Why is this a very bad thing?

  1. First of all, because it all seems to work. But in fact, these libraries have not been properly tested and these problems are only discovered late in the development process when it’s extremely costly to switch to a different tech stack (honestly, you’d be forced to drop Julia altogether because one just can’t deliver a product in these conditions).

  2. Then, when things break, you’re pretty much on your own. You wanted to show off Julia – well tough luck, now you have to explain how come that basic features don’t work. Luckily, this is a project I’m doing with friends in our spare time, so no huge loss. Sadly, it’s impossible in these conditions to recommend Julia at work. It’s cool that we have DataFrames and Query and DataStreams but if these run on such a shaky foundation, they’ll crumble.

  3. “Yes, but it’s Open Source and it’s pre 1.0 - it’s normal”. Yes, but these are infrastructure critical projects (I said it before and I will repeat it everytime I can). It’s right there with File IO. Look at Elixir, to take an example of a highly successful new language (to stay in the realm of web development, which I know well): the core team released the language, the web framework (Phoenix) and the ORM (Ecto). They are all under the core team’s umbrella.

And what’s worse, it doesn’t look like things are on the right track either – as we’re getting close to v1.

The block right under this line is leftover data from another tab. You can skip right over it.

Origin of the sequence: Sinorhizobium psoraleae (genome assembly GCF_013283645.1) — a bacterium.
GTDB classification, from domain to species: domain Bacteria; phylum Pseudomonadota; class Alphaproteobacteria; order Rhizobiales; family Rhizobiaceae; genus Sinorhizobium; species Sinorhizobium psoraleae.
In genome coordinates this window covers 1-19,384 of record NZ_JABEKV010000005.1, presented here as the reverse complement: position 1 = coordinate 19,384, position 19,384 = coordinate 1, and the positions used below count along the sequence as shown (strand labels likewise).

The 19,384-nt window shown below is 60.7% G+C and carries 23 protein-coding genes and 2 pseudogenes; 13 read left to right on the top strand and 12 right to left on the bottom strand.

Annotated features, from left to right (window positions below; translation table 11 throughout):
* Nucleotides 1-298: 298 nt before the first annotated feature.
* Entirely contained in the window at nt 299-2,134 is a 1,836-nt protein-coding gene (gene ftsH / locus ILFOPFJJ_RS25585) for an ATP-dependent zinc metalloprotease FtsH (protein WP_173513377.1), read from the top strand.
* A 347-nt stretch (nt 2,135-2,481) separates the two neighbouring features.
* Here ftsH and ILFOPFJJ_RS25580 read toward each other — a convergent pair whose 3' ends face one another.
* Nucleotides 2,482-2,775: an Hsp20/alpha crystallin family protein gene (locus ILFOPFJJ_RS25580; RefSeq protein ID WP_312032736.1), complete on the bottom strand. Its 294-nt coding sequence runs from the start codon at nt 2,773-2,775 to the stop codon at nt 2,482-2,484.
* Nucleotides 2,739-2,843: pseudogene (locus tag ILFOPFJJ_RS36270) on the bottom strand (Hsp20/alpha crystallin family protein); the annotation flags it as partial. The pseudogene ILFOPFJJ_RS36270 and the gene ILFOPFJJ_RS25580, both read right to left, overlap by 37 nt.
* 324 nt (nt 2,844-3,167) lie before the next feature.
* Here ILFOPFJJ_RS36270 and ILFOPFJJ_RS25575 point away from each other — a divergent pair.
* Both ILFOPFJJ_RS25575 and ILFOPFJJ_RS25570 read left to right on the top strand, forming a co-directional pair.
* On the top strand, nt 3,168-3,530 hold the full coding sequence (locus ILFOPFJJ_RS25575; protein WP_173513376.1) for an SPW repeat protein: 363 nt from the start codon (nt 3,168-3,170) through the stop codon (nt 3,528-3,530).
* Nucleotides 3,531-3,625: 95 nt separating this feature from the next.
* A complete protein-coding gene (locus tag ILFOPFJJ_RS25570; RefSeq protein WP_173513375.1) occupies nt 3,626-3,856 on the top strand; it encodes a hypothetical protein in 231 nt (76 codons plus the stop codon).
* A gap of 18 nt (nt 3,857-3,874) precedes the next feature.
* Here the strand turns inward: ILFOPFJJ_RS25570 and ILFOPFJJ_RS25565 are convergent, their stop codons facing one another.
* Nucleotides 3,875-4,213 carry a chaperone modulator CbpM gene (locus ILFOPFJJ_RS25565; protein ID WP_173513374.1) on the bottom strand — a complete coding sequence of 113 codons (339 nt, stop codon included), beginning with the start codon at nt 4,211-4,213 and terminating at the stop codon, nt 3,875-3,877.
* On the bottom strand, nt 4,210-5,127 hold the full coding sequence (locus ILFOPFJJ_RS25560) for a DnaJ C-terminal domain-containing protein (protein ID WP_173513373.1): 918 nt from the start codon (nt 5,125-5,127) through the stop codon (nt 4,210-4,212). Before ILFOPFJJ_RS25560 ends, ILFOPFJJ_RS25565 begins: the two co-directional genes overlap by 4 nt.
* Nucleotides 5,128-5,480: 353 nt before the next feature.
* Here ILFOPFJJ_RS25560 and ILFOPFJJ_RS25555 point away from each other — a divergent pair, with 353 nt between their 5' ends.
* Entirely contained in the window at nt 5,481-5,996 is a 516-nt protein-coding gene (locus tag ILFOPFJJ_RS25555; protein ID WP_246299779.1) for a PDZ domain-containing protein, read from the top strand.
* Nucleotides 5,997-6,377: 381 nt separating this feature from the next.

Look at the state of the contributions - it doesn’t look good for v0.7 / 1.0.

Don’t get me wrong, the contributors are Open Source heroes and I’m grateful for all their work. It’s not a statement about them. They’re doing amazing work but it is what it is - they need help. I suggested in the past that Julia Computing uses their organizational and funding clout and experience to properly manage these DB “infrastructure” libraries. I still think that’s the best approach, but maybe other people have different and better ideas.

If I’m wrong or too pessimistic, please correct me - I could really do with a more optimistic version of events. Because the way things are today, basically I can’t use Julia to build pretty much anything. And that is frustrating as hell, especially as things are worse than a year ago when I was raising the same problems but was talking about Postgres. Yes, Julia is an amazing language and there are amazing features and libraries which work very well, but for web development we need proper DB access libraries.


I sympathize with your predicament, but perhaps this is an exaggeration? Most scientists in fact purposefully avoid having anything to do with SQL.


Ha so true. Having worked in both fields I can relate to needing postgres to just work, but also not caring at all what postgres even is.

Sure, that’s why I mentioned web development all the time. I have no doubt that other users of the language have different needs – although a lack of proper DB access libraries would be a considerable negative for the adoption of any language.

As for web development, usually, regardless of what one does, they’ll likely need some form of web publishing. Either as APIs, interactive dashboards, web apps, etc. And then one will most likely need a DB, for things ranging from basic features to authentication, user preferences, etc. To be forced to resort to a different tech stack just because your language doesn’t support SQL DB access, well, that’s quite limiting and unproductive.


I totally agree that DB support is not where it needs to be. In my current work being a CS person on a team with a bunch of EEs I am spreading the good word of SQL. Scientists and engineers spend a lot of time doing things that are easy in SQL (see pandas join/merge/query functions). Lack of good DB libraries in Julia forced a change of language on this project.